For 71 years, the family-run Mid-Continental Restoration Company, Inc., has provided exterior restoration services to much of the Midwest and other areas of the country.
Frank Doherty first founded it as a painting company in Sioux Falls, S.D., in 1946, but the business steadily expanded and spread towards the south, opening their headquarters in Fort Scott in 1952. Branches are also currently located in South Dakota, Oklahoma and Texas.
The business has remained in the family, as first Doherty’s sons-in-law and now his grandsons and even great-grandsons continue to work with the company, which has expanded to more than $30 million in annual revenue with about 350 projects a year, working to repair and restore the exteriors of buildings.
“We’re one of the largest ones in the Midwest,” Vice President of Operations and Doherty’s grandson Scott Halsey said of their company and the services they provide. “It’s a whole variety of jobs from small country churches to skyscrapers.”
Just last year, Mid-Continental was working on the North Dakota, Arkansas and Texas state capitols simultaneously.
At one point, Mid-Continental was completing projects in about 24 states, before deciding to scale back to the approximate dozen states they work in now. They also once experimented with getting into the construction business and not just restoration, but after just a few years decided not to pursue it further.
In recent years, the business remodeled the building across the street from their Industrial Park location to create a corporate training facility, where proven employees are further trained in areas such as brick-laying, tuck-pointing, mud-mixing and brick-cutting, using up-to-date technology and materials.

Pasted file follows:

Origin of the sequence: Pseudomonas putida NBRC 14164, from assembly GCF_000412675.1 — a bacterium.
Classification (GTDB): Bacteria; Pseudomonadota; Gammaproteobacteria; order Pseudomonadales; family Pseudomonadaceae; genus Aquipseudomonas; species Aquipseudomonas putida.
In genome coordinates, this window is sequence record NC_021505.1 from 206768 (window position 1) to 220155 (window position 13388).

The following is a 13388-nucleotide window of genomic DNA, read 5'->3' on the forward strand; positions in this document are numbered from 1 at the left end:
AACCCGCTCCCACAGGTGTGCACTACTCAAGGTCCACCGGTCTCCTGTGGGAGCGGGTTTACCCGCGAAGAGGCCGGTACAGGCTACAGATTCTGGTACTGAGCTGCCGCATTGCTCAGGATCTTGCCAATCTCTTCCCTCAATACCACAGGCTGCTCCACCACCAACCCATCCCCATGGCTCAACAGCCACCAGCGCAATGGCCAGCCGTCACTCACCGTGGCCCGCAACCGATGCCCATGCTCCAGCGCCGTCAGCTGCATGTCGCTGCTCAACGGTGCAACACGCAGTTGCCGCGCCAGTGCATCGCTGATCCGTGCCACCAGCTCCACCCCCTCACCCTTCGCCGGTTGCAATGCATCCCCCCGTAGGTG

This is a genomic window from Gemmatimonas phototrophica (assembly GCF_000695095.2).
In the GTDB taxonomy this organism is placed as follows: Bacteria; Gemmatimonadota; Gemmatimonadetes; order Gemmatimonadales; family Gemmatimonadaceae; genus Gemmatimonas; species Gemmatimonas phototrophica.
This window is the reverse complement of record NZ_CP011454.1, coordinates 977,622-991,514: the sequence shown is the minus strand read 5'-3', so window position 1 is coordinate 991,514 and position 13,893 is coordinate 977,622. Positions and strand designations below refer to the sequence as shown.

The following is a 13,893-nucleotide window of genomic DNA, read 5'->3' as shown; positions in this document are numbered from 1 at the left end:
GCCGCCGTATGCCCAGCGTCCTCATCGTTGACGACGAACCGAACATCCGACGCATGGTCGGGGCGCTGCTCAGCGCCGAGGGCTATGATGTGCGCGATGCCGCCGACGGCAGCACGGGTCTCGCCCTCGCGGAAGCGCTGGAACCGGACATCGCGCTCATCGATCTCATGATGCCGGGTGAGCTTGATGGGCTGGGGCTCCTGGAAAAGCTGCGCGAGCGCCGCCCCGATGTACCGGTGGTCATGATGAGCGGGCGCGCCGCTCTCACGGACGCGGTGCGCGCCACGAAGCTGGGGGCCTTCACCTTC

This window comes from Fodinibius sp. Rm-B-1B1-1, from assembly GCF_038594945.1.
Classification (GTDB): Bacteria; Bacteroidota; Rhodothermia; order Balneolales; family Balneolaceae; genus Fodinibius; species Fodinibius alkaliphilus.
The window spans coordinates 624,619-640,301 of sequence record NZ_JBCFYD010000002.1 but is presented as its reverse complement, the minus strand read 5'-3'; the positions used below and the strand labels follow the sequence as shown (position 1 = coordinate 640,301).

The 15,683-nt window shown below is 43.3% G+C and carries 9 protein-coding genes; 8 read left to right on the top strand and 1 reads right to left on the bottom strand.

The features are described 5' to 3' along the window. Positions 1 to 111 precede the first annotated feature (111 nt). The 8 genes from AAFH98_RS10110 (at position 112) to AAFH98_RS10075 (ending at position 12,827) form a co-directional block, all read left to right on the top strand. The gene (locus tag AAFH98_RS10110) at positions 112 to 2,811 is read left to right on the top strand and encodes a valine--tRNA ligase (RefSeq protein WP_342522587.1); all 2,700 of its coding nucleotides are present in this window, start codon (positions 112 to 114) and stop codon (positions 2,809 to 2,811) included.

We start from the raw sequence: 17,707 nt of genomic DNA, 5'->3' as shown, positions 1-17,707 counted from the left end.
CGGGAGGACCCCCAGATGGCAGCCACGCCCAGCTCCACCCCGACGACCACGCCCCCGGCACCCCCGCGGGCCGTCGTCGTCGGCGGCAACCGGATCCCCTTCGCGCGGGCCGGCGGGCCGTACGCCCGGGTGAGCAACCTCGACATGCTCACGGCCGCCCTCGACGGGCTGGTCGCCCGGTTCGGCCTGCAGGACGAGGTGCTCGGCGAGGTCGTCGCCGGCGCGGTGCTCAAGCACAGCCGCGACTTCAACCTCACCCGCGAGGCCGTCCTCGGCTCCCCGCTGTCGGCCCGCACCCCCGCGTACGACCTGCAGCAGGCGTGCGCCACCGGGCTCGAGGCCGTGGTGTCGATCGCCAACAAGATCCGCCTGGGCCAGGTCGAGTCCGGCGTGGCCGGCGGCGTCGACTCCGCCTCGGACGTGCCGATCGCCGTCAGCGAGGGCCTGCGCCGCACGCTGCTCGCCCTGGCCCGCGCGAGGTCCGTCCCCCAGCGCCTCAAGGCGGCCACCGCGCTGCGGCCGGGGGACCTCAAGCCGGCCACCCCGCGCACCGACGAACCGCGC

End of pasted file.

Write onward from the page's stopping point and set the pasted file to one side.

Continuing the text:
During the winter months, when projects slow down due to the weather, Mid-Continental provides two-week training courses for six to eight employees at a time. That training includes classroom information as well as hands-on training and evaluations.
For example, the building includes areas where the employees construct a brick wall, only to tear it down again as they learn how to cut the brick without creating excess dust, a new regulation imposed by the Occupational Safety and Health Administration this year.
President Frank Halsey, Scott’s brother, said they may consider using the facility to train other workers that are not employees. While that would mean training competitors, Halsey said it would also raise the standard of construction.
Halsey said he often hears from Fort Scott residents who had no idea the broad reach of Mid-Continental Restoration in the United States. But he added they are also more than willing to work with local owners that have buildings in need of restoring.